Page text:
Teacher Action Research Workshop 1: An Overview. EARCOS Teachers’ Conference 28 -31 March 2012 Donna Kalmbach Phillips, Ph.D. Pacific University, OR USA.
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EARCOS Teachers’ Conference
28 -31 March 2012
Donna Kalmbach Phillips, Ph.D.
Pacific University, OR USA
This interactive workshop is designed to answer the question,What is teacher action research?Attendees will define action research, understand the usefulness of action research to classroom teachers and gain a broad perspective of how action research is implemented.
Reading Engagement, Achievement, and Moral Development in Adolescence
Gay Ivey & Peter Johnston (2010)
Reading as Relational
How does full engagement in books that bear relevance to young adults’ lives have consequential implications beyond reading words faster & increased comprehension?
Young adults read “edgy”
“Formative Experiment” (Reinking & Bradley, 2008):
“This is an approach that is focused on changing and improving pedagogical practices in order to reach specified pedagogical goals or outcomes, and is thus helpful for researchers who are committed to improving educational outcomes for children as opposed to simply engaging in ‘pure’ or ‘basic’ research.”
Design: Increase engaged reading & social imagination
Intervention: Self-selected reading, “edgy texts”
Instructional Intervention: build engagement; reduce whole-class teaching; daily read-alouds of student preferred texts (strategy conversations)
(Reading Logs & Writing)
Teacher Action Research
How Paradigm (Epistemology) Matters
Validity and reliability in quantitative research are generally established by:
The “objectivity” of a researcher is highly contested:
The very act of choosing a research methodology is an act of subjectivity; “reason” is suspect.
These are limited and very brief representations of quantitative research. Do you want to know more? See any of these authors:
Coladarci, Cobb, Minium, & Clarke, (2004); Gall, Borg, & Gall (2003);
Qualitative research embodies multiple methodologies – narrative, participatory, historical, feminists (to name only a few) and therefore defies easy definition.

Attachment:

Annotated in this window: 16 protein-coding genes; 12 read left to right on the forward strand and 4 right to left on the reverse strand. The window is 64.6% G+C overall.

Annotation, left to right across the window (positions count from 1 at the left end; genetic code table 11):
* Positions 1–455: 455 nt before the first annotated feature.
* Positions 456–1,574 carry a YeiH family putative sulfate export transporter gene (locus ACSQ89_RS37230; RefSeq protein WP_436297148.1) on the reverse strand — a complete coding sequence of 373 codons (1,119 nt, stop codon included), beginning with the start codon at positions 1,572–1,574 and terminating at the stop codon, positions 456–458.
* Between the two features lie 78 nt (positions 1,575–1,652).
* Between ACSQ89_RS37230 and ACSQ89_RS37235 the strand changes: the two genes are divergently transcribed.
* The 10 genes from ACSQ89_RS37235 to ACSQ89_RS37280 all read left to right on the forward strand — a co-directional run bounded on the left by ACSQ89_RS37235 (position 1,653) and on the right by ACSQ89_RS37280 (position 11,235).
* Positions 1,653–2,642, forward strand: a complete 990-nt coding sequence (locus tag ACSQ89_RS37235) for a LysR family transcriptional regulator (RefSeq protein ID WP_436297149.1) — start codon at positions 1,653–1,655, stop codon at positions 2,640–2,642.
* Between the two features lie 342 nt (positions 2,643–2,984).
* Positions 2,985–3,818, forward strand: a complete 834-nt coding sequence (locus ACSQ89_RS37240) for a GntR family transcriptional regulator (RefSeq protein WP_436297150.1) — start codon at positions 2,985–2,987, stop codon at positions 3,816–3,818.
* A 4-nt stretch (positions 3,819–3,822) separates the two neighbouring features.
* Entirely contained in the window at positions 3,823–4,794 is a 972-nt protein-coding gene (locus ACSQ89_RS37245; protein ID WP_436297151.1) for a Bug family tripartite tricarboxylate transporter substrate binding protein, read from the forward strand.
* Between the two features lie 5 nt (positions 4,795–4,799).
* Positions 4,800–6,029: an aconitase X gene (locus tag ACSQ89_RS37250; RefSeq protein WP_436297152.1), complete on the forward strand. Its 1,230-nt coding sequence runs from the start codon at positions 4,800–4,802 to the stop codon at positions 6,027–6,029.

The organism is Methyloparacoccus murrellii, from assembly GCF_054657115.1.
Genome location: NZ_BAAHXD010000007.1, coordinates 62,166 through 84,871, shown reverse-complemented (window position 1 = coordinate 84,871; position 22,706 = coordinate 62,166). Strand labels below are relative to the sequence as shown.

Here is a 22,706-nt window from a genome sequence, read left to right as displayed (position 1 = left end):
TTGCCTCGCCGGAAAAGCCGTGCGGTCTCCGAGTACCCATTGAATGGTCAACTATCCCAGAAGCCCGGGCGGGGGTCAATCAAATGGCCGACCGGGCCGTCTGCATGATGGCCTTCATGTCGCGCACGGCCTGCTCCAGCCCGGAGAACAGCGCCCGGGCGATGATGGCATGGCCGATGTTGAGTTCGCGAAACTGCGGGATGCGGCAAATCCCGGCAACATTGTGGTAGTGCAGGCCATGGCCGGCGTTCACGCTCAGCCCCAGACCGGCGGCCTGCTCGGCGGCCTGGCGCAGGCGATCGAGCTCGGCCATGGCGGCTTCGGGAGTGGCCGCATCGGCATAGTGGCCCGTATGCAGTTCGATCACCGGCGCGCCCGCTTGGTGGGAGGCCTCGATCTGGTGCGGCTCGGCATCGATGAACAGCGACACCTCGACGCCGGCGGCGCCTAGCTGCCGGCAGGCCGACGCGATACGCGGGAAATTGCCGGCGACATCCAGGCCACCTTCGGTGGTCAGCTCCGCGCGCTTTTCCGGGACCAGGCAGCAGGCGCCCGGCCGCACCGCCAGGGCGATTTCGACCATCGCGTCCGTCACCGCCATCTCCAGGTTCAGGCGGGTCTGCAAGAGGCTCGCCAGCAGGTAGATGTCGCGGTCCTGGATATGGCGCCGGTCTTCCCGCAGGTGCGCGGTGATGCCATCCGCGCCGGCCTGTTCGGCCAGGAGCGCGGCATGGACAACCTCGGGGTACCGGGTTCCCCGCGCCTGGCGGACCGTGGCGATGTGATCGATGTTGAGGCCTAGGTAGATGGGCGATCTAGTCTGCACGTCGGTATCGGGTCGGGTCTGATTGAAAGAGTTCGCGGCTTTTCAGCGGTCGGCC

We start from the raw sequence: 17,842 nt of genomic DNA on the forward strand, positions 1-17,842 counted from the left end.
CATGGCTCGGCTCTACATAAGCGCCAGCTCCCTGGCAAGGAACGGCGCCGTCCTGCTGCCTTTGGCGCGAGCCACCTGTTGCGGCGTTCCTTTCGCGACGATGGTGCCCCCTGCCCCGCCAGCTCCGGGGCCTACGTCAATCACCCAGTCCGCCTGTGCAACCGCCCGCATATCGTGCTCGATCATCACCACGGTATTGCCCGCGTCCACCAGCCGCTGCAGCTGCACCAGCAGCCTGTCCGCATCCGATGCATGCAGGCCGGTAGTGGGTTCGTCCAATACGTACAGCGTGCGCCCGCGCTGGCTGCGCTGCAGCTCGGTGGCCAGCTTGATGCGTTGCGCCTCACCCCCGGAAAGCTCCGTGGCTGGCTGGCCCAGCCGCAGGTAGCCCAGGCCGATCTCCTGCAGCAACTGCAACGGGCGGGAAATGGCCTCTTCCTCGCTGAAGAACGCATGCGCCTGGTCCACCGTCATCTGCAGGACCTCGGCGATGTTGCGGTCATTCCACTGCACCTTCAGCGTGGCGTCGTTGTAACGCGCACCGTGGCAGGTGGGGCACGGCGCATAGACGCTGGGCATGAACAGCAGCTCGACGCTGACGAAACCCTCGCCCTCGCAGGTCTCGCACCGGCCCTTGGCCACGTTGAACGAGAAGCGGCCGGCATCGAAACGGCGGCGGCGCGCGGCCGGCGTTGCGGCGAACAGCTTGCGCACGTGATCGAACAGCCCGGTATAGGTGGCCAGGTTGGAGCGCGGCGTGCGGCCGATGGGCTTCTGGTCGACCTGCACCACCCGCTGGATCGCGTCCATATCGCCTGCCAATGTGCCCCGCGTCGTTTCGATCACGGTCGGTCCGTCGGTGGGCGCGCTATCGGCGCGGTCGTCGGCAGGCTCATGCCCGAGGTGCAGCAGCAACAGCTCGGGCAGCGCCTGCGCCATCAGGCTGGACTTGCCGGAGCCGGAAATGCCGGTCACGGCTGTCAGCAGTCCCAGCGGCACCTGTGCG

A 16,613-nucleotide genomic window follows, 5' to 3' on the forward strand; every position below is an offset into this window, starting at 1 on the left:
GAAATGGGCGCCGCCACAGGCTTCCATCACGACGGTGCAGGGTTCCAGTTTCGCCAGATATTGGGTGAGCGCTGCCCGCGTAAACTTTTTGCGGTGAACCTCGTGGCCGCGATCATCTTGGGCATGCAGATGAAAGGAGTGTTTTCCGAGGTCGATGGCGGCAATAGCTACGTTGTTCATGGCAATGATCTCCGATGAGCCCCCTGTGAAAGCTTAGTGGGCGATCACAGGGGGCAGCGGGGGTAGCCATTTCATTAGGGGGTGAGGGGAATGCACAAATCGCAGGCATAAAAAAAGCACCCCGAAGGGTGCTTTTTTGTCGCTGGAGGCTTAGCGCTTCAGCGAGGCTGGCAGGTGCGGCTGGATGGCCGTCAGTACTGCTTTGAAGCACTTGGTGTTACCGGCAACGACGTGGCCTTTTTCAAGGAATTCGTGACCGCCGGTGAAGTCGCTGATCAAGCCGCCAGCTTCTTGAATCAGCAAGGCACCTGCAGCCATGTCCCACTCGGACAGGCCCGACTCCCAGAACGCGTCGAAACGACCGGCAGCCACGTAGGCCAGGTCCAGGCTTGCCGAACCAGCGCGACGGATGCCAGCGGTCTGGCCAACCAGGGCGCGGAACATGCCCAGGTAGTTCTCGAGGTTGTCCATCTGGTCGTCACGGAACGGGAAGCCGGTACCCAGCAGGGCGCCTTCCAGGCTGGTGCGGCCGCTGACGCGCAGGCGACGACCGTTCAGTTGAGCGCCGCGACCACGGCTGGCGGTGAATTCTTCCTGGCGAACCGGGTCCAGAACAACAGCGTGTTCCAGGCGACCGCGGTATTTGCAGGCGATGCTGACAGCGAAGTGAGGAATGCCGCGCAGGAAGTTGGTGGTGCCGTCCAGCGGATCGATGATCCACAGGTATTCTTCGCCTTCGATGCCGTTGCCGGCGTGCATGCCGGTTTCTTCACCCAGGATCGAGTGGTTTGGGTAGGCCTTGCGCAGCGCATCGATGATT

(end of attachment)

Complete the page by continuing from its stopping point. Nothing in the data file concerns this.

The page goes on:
(See Whitt, 1991 for more on this)
“Trustworthiness” (the generally used term to describe the equivalent of “validity” and “reliability” in quantitative research) is usually established through:
Multiple viewpoints as presented in data sets from multiple sources (triangulation)
“Thick description” or research narrative rich with contextual and situational details based upon well-documented raw data
Deliberate and systematic data collection and interpretation
Clear connection to literature (research & theory)
Transparency of researcher’s beliefs, biases & positions
Practicing critical reflexivity
Quantitative and Qualitative
are not always isolated.
Mixed methodologies combine quantitative and qualitative methods.
Martha, a school district math curriculum specialist, became concerned about the ways in which the district math curriculum was being implemented by the over 250 individual elementary math teachers in her district. She heard rumors and reports that teachers varied greatly in their implementation of the curriculum, and wished to gather information and be equipped to make recommendations to the superintendent. She began by developing and administering a quantitative survey in which teachers were asked to self-report, anonymously, their opinions and usage of the district math curriculum. Results from the survey were tabulated and statistics generated, showing means, trends, and correlations between the survey items. Then, focus groups were held and recorded in which teachers discussed the district math curriculum, including their opinions about what they would change, what they like and dislike, and what they would need in order to be better prepared to fully use the curriculum. These conversations were transcribed to help Martha better read and understand the content, and a software application was used to highlight words and phrases of interest. Finally, Martha used both the quantitative survey results and qualitative analysis of the discussion data to draw conclusions about the math curriculum and make her report.